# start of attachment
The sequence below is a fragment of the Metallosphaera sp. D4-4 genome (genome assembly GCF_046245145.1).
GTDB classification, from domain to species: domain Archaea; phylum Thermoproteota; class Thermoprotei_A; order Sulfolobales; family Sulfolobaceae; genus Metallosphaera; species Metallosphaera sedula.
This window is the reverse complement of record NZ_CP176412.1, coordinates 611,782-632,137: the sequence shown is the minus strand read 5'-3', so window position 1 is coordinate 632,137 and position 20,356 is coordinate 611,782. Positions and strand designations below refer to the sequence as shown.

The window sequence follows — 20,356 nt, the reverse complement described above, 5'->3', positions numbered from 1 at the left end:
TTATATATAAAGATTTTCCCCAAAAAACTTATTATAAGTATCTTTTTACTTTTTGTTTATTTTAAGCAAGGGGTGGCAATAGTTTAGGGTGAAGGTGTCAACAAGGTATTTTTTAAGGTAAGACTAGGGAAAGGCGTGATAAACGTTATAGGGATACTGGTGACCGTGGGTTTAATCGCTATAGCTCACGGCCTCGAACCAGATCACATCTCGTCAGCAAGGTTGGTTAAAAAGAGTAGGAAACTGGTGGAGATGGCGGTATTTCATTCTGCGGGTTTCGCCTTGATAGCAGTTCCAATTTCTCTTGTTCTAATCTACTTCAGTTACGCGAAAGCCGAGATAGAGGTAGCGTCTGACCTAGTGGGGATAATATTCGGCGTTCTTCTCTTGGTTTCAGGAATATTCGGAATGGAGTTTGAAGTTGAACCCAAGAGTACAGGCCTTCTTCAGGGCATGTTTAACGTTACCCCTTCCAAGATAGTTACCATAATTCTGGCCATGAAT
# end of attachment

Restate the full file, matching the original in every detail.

The sequence below is a fragment of the Metallosphaera sp. D4-4 genome (genome assembly GCF_046245145.1).
GTDB classification, from domain to species: domain Archaea; phylum Thermoproteota; class Thermoprotei_A; order Sulfolobales; family Sulfolobaceae; genus Metallosphaera; species Metallosphaera sedula.
This window is the reverse complement of record NZ_CP176412.1, coordinates 611,782-632,137: the sequence shown is the minus strand read 5'-3', so window position 1 is coordinate 632,137 and position 20,356 is coordinate 611,782. Positions and strand designations below refer to the sequence as shown.

The window sequence follows — 20,356 nt, the reverse complement described above, 5'->3', positions numbered from 1 at the left end:
TTATATATAAAGATTTTCCCCAAAAAACTTATTATAAGTATCTTTTTACTTTTTGTTTATTTTAAGCAAGGGGTGGCAATAGTTTAGGGTGAAGGTGTCAACAAGGTATTTTTTAAGGTAAGACTAGGGAAAGGCGTGATAAACGTTATAGGGATACTGGTGACCGTGGGTTTAATCGCTATAGCTCACGGCCTCGAACCAGATCACATCTCGTCAGCAAGGTTGGTTAAAAAGAGTAGGAAACTGGTGGAGATGGCGGTATTTCATTCTGCGGGTTTCGCCTTGATAGCAGTTCCAATTTCTCTTGTTCTAATCTACTTCAGTTACGCGAAAGCCGAGATAGAGGTAGCGTCTGACCTAGTGGGGATAATATTCGGCGTTCTTCTCTTGGTTTCAGGAATATTCGGAATGGAGTTTGAAGTTGAACCCAAGAGTACAGGCCTTCTTCAGGGCATGTTTAACGTTACCCCTTCCAAGATAGTTACCATAATTCTGGCCATGAAT